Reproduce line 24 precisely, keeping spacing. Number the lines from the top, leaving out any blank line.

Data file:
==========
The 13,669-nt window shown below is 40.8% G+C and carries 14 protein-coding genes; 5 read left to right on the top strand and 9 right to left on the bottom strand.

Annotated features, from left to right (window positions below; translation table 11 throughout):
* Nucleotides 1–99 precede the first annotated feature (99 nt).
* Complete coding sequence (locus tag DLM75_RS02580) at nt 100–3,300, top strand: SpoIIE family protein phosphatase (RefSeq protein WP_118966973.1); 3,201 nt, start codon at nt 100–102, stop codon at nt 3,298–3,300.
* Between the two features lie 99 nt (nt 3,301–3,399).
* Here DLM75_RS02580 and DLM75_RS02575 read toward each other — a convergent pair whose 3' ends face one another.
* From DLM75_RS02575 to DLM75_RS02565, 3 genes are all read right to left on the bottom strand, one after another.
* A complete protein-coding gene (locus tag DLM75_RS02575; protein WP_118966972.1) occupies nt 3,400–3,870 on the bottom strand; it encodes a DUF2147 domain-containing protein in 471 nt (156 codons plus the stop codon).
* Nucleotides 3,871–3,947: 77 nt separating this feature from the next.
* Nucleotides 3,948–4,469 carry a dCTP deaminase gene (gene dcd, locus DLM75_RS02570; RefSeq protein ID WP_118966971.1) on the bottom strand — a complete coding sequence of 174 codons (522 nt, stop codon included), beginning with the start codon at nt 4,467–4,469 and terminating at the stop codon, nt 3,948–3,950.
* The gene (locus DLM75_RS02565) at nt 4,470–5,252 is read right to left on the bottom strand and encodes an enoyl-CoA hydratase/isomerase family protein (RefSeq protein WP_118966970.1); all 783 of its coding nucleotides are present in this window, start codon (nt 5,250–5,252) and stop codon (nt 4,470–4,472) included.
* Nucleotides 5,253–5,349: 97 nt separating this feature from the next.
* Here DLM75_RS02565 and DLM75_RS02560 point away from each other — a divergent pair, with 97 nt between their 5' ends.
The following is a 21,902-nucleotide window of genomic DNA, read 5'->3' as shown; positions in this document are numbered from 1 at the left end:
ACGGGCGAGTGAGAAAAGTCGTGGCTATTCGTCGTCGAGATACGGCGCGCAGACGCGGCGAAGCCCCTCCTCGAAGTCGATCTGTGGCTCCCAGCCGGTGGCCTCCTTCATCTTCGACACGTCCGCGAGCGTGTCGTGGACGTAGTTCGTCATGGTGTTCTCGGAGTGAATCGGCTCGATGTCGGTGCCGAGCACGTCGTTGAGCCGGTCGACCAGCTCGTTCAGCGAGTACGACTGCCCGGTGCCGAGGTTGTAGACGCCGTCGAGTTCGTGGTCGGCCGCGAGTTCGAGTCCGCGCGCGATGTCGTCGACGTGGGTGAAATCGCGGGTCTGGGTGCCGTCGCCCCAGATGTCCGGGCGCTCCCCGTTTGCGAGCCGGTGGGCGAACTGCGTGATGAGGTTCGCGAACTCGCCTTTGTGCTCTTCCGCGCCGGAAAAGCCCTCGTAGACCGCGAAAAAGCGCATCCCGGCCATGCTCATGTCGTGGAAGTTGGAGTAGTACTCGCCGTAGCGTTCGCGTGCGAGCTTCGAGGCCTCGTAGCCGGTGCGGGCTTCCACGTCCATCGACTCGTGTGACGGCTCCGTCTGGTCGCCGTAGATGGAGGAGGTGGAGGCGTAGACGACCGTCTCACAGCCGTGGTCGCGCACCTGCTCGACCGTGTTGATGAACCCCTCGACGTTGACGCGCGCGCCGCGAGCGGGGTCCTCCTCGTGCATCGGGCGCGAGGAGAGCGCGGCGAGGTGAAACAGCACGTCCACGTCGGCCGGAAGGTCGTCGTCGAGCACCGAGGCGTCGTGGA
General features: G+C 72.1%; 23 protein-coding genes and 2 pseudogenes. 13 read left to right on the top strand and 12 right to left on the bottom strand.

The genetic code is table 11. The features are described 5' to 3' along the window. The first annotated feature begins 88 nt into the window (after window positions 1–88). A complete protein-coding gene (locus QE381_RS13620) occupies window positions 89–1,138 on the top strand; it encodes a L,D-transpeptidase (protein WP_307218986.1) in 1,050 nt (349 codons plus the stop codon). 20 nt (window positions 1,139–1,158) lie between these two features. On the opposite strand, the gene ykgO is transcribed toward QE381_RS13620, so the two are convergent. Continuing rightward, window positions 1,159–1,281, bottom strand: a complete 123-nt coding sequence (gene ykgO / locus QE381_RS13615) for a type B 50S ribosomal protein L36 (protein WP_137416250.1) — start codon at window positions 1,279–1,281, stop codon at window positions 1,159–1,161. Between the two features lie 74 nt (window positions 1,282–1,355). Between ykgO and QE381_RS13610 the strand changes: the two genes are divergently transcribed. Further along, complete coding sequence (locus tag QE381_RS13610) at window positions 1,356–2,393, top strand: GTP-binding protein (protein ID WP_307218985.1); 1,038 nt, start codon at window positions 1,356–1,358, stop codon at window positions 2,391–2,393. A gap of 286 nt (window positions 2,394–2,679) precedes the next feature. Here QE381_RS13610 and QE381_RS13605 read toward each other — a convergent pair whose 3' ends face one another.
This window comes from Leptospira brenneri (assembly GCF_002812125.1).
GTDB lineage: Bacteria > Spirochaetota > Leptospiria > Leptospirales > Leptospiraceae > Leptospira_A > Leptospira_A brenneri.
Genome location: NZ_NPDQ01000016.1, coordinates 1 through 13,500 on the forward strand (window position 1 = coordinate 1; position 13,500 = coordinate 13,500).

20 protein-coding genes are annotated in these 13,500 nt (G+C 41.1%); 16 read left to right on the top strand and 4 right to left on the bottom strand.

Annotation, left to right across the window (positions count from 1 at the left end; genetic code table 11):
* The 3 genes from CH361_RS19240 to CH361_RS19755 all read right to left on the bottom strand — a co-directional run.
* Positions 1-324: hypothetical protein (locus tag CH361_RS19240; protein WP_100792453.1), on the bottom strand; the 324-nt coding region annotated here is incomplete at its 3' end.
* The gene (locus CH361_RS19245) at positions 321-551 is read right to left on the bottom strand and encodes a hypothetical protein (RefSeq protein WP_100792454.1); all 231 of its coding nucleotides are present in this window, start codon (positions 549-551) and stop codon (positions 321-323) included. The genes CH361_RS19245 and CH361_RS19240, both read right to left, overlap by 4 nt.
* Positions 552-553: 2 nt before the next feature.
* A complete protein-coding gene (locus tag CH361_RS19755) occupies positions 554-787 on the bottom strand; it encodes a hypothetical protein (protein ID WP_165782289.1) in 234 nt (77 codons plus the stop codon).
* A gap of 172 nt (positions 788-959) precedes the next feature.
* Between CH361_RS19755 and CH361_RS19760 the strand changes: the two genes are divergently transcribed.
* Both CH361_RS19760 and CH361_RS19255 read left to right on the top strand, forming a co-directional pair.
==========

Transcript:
* Positions 1-324: hypothetical protein (locus tag CH361_RS19240; protein WP_100792453.1), on the bottom strand; the 324-nt coding region annotated here is incomplete at its 3' end.